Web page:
2. Write about Dreams. Decipher your "visual soul", your dreams. Keep a notepad by your bed and each morning, try to record the details of your dreams as quickly as possible. Later, during your writing time, use the writing process to discover possible symbolisms. Try to analyze the visuals that surface while your soul is abundant and free.

Get into as much detail as you can for the next five minutes.

3. Ready?

4. Go.

5. Finished? Review and be amazed.

I hope you had fun. Come back next Friday for a new writing prompt.

Was this exercise helpful?

Did you succeed with this writing exercise? Was it helpful? Did you dream? Were you able to capture your dream on a notepad you kept beside the bed? What symbols did you identify? Was this exercise helpful? Did you enjoy it?

Why or Why Not?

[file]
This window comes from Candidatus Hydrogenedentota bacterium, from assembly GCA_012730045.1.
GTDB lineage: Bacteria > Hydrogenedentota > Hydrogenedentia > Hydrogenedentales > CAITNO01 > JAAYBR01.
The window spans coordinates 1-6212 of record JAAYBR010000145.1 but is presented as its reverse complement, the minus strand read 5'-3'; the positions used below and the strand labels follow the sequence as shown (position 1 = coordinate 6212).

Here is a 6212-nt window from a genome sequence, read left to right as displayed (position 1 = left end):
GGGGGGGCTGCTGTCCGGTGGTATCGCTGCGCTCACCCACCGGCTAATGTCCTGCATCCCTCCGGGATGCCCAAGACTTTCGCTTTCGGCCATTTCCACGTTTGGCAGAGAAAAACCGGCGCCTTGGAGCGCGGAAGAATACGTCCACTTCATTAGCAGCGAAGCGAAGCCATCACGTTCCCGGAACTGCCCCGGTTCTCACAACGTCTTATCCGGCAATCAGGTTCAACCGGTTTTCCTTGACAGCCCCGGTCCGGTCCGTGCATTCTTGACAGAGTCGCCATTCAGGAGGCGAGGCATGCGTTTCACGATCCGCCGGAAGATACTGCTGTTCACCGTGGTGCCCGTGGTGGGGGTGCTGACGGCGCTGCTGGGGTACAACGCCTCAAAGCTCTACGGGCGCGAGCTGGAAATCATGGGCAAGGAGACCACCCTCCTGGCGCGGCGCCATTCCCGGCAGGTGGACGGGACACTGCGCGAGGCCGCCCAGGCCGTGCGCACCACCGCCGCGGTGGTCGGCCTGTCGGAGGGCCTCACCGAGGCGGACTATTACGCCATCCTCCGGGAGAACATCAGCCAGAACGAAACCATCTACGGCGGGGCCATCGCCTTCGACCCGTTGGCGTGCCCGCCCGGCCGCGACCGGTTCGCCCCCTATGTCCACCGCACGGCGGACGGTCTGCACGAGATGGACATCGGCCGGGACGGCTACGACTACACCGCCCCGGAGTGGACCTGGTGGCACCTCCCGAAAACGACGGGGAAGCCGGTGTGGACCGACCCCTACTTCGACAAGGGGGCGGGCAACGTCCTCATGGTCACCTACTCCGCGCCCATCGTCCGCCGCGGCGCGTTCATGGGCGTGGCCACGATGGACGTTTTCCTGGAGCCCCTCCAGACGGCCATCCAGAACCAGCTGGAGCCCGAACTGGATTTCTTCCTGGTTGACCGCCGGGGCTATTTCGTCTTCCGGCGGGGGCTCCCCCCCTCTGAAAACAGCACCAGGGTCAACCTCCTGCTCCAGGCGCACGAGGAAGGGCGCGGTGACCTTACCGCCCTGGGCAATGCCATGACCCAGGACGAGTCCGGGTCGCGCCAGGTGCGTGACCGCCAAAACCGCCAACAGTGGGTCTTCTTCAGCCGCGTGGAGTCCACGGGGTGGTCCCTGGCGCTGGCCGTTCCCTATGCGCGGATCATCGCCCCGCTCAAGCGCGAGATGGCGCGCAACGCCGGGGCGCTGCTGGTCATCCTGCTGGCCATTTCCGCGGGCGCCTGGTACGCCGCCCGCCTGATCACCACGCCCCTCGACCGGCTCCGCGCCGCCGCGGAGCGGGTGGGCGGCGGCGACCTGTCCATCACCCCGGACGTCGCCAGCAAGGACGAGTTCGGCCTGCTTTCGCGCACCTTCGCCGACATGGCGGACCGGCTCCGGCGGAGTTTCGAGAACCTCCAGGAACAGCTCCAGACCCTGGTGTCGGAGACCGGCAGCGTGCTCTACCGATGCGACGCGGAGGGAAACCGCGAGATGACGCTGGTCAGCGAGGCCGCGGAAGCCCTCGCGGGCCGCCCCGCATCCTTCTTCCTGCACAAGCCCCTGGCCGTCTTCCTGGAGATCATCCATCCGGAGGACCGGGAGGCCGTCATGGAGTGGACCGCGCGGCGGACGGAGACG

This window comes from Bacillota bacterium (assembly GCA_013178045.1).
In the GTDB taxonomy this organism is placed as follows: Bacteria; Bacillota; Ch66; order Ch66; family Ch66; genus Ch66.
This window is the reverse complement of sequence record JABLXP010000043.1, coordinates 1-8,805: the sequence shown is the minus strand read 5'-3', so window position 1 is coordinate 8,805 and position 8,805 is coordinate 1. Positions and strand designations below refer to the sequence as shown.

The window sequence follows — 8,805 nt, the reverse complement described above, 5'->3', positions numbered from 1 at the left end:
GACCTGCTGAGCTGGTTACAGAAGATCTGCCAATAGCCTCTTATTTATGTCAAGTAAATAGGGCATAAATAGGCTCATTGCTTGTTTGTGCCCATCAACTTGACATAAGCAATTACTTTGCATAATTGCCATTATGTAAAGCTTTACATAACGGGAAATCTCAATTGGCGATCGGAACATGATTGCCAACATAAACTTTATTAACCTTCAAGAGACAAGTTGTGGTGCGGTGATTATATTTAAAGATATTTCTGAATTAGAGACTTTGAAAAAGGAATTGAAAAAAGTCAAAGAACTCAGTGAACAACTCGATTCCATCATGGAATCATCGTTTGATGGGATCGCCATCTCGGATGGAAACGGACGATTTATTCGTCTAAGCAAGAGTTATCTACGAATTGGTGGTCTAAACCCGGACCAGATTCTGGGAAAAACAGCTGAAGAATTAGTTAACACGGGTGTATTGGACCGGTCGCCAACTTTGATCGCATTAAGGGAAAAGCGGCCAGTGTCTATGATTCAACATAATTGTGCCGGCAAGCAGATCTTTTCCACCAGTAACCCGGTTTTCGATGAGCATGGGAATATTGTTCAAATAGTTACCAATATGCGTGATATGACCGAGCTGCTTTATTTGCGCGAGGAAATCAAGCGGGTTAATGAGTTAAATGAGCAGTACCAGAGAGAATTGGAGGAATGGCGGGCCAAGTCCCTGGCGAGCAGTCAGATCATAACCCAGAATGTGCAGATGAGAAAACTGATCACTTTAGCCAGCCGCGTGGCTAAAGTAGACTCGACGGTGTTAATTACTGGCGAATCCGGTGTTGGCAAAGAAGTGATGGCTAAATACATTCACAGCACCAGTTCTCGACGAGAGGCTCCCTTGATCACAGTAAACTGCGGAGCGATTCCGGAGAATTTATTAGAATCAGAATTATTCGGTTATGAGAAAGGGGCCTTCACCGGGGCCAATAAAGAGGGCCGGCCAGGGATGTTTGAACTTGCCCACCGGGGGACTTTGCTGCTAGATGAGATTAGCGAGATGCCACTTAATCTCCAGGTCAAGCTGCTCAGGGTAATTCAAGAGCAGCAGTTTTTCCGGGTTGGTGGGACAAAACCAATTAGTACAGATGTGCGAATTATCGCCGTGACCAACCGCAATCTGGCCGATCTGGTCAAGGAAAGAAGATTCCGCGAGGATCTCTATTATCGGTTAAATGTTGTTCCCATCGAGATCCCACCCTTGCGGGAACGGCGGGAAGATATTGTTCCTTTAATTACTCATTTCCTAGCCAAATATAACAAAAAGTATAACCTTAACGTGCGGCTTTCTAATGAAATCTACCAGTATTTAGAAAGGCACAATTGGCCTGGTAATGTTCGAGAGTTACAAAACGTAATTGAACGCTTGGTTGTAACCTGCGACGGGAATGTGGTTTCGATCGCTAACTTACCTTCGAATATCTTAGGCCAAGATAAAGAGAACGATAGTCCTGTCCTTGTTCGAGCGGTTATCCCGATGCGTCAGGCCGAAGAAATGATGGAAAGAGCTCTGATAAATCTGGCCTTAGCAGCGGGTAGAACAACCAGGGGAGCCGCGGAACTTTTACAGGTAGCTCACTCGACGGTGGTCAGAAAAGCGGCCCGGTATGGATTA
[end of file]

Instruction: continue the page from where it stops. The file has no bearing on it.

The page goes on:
Wednesday, December 25, 2013

Merry Christmas


Merry Christmas, my wonderful readers. I've had a wonderful year full of good posts, writing exercises and grateous comments. You have filled my heart with joy. Thank you so much for everything. 

Thank you for being there during the decision to build a writing coach business and the support I needed.  I will need your support now more then ever as I begin speaking engagements, workshops and coaching sessions. 

I'll hope to keep up with  my regular posting and writing exercises. If I fall behind, don't hesitate to tell me what my priorities are and set me straight. 

You are why I write this blog. God bless you and thank you. 

Your Writing Coach

Monday, December 23, 2013

Do You Think You're the Only Scared Writer Out There?

Twenty-Five Years Ago:

I was the scared writer who didn't know if I had enough talent in my little finger to try and write a book.

  • I have been there with a book, not knowing if it's good enough to catch a publisher's eye.
  • I've been there with a publishing contract in my hand not knowing if I should sign or what?
  • I've been there when that first book was printed and I held it in my hands for the first time. Like holding your baby for the first time.